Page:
Perhaps he is recalling that Moses and the seventy celebrated their new covenant-sacrificial meal, only after the people by faith agreed to obey all the Lord said (v.7), and only after Moses had sprinkled the people with the blood (v.8). This sacrifice was accepted by God, and the seventy and chief priests knew this because they "saw" him standing on a sapphire foundation (v.9-10).

Only then did they eat  (Exodus 24,11).

For Corinth, the first challenge to ensure Spiritual God showing up and communion is to put aside their sexual temptations (1Corinthians 10,8,13).

The second is to literally reject once and for all their communion with demons at sacrificial meals offered to idols.

These two things involved a type of  "communion" but not a holy fellowship with the living God of Israel (through his risen body and blood) and the body of faithers:

"You cannot drink the cup of the Lord and the cup of demons. You cannot partake of the Lord's table and the table of demons. Are we to provoke the Lord? Are we stronger than he is?" (1Corinthians10,21)

One or the other actual communion is possible but not both.

Paul has assessed that rightful communion with God is not happening for these reasons:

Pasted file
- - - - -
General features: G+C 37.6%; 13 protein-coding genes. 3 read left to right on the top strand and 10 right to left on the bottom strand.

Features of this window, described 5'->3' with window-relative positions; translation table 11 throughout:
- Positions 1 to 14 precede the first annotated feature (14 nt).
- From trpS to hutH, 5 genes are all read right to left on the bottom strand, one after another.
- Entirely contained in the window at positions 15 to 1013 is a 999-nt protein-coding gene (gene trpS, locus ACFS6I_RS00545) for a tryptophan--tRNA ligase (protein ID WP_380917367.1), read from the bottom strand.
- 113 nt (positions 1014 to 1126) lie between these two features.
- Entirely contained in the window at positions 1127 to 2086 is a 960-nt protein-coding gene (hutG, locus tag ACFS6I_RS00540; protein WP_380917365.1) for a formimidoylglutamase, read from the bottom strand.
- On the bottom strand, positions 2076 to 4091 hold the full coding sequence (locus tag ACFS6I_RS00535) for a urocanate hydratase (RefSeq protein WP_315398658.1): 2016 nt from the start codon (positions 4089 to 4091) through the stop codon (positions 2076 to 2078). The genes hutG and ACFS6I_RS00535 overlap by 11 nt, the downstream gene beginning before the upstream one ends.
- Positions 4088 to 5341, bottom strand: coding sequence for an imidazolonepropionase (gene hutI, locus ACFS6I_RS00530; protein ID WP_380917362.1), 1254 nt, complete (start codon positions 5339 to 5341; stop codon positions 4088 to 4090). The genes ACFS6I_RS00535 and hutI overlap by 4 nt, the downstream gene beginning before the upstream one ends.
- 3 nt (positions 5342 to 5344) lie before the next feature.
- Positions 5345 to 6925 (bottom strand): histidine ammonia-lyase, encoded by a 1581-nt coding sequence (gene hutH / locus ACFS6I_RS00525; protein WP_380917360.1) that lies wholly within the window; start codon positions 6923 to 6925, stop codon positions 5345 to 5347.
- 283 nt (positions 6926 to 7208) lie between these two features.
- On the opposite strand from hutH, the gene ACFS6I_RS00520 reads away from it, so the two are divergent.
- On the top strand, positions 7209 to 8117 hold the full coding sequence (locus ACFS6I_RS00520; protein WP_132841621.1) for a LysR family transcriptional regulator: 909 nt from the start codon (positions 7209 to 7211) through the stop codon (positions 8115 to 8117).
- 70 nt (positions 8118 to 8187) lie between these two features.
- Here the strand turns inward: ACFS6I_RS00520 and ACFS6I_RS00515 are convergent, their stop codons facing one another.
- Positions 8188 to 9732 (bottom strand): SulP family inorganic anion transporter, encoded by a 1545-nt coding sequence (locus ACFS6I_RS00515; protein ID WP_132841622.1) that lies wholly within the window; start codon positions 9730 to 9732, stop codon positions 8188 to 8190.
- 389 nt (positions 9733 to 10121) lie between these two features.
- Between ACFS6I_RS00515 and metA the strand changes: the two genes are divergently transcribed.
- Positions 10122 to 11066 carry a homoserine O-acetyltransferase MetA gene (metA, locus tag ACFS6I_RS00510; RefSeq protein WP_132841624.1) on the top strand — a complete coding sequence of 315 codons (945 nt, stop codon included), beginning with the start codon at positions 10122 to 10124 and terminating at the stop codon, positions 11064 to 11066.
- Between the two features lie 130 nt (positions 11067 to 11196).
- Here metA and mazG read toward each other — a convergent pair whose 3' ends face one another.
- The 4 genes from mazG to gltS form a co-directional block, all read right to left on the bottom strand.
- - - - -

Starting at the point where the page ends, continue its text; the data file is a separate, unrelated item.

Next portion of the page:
"When we bless the cup of blessing, is it not a means of sharing [Gr. koinonia, communion, partnership] in the blood of Christ? When we break the bread, is it not a means of sharing the body of Christ." (1Corinthians10,16)

This NEB translation rightly suggests that the partaking is a means to communion, not necessarily a done deal without the proper faith on our side of the table.

To make it plain, communion according to 1Corinthians 10,16 happens when God, in some way, Spiritually shows up at the supper and table named after him, at this spiritually sacrificial meal, and this requires a repentant faith focused toward pleasing him, not just eating symbols and referencing memories, or repeating Jesus' words before he died.

Communion is an actual Spiritual reality (God is Spirit, John 4,24), an interaction given us by God, that we also seek by acting on the promises of faith, that is above the common physical plane. It primarily and amazingly calls to mind that we human beings are made in God's Spiritual image and likeness (Genesis 1,27), and thereby share a spiritual nature with God, a nature that can recognize him, and to an extent understand Him, especially if we are born again by the water of and Spirit (cf John 3,5).

God showing up and putting more grace in motion (accepting the Spiritual sacrifice in some way) upon our faithful offering is the pattern not just at the table, but in every type of Spiritual sacrifice.

Cornelius' Spiritual Sacrifice Teaches About the Spiritual Sacrifice of the Supper